1. Take care of your team. As I learned from my earliest mentors, business leaders should care for their employee’s success and future. Help them work toward their dreams, even if those dreams don’t ultimately include working for your company. Your success is also my success.
    2. You don’t have to reinvent the wheel. Learn from other people’s successes and how they got there. Give them credit, spot good ideas and use them to create your own path. My Quotes for Community campaign is a result building relationships with other business owners and recognizing how I could use my business to give back to community in a new way. Now I am constantly encouraging other businesses to do more for their community in their own unique ways.
    3. Don’t lose yourself in the standard business guidance. When you’re new to insurance, you get a giant manual on how it’s done. You might think that the path to success is in those pages. But when you follow every suggestion to the letter, you end up losing what makes you special — what makes you different. Instead, use the guidelines as your base. From my experience, successes came when I followed my gut and used my own creativity.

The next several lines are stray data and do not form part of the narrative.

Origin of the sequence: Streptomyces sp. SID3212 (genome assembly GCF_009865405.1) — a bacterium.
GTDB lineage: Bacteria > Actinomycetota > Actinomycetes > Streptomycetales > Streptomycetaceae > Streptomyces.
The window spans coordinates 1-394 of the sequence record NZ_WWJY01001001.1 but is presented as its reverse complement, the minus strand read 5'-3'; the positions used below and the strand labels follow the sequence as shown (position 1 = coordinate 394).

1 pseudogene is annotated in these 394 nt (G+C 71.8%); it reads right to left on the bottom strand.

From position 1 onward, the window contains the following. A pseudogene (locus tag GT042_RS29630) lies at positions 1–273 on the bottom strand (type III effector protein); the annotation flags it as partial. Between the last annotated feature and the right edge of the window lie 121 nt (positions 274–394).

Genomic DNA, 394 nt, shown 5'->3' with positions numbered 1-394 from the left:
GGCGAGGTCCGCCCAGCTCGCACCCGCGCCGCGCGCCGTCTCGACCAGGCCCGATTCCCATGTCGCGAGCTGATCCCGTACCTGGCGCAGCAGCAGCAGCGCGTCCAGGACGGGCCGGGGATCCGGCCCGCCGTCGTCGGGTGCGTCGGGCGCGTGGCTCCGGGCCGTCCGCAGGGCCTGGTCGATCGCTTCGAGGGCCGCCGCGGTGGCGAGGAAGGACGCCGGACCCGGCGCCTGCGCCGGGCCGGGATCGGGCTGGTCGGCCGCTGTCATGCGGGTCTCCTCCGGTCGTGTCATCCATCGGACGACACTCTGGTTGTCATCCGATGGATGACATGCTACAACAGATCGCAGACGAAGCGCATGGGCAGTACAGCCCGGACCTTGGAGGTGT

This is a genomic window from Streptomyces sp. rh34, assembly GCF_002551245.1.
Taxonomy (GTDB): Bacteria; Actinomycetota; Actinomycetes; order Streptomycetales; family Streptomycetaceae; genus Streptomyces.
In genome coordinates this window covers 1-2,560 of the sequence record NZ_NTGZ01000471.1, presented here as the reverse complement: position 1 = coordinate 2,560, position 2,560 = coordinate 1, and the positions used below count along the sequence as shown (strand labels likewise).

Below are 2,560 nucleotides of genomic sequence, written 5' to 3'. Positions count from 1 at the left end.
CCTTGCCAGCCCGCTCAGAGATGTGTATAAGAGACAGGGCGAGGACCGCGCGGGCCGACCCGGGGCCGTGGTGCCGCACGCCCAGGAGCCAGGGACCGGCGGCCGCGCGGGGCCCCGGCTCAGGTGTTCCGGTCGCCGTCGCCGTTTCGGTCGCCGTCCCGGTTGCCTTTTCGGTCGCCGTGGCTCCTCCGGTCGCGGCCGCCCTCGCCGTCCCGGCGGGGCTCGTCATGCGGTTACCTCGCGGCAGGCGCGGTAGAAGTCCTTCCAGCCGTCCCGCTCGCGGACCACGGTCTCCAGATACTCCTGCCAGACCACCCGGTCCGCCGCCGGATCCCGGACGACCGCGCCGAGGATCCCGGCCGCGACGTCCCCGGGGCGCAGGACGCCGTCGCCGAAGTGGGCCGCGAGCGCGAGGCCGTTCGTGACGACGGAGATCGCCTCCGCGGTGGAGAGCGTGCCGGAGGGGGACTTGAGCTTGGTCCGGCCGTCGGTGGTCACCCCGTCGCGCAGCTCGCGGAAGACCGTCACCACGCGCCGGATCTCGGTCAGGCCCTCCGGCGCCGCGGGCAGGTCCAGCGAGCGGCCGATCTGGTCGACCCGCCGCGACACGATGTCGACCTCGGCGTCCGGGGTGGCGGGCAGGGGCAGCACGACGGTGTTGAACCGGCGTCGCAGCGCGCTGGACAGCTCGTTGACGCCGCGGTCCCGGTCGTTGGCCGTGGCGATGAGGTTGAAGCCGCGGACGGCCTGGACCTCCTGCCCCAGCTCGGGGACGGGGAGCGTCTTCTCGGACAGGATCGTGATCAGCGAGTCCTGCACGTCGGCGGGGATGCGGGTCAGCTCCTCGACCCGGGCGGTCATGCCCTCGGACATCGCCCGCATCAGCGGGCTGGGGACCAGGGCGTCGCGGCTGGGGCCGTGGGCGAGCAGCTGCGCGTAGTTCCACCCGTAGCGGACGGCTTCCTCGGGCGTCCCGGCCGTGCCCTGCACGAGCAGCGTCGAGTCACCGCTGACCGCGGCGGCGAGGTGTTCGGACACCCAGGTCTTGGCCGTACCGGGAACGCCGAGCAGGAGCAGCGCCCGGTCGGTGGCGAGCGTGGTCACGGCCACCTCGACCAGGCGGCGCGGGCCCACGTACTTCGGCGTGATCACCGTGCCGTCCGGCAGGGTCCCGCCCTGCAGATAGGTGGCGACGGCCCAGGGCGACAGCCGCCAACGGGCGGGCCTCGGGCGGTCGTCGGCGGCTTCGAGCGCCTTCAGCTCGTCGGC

4. Accept change with open arms. As I mentioned earlier, when new technology tools come along, I am usually an early adopter. When it gets hard, it may seem easier to give up and stick with what you’ve always been doing. But if you can hang on and push through those hurdles, you end up saving so much time. Then you spend that extra time saved on what’s more important.
    5. Separate home and work — even in a pandemic. Ten years ago, I was running myself ragged responding to work emails at 10 PM. It was then that I made the commitment to myself to set boundaries on my time. I removed my work email and calendar from my phone so that I can’t see or respond to them until I’m “on the clock.” Setting these limits has preserved my sanity and helped me keep from getting burned out. Part of my long-term success is due to not having my work be part of my life 100% of the time. It’s ok to take a break. I still work plenty of hours and when I’m “at work” I can give it my full attention and energy.

    Now that you have gained this experience and knowledge, has it affected or changed your personal leadership philosophy and style? How have these changes affected your company?

    The world has changed and the way that people interact is very different. The common courtesy that I appreciated as a young customer service rep is just not there now the way it once was. People are in a hurry, they’re angry or frustrated and that comes through over the phone and in person. And yet, my staff comes in day after day with a smile.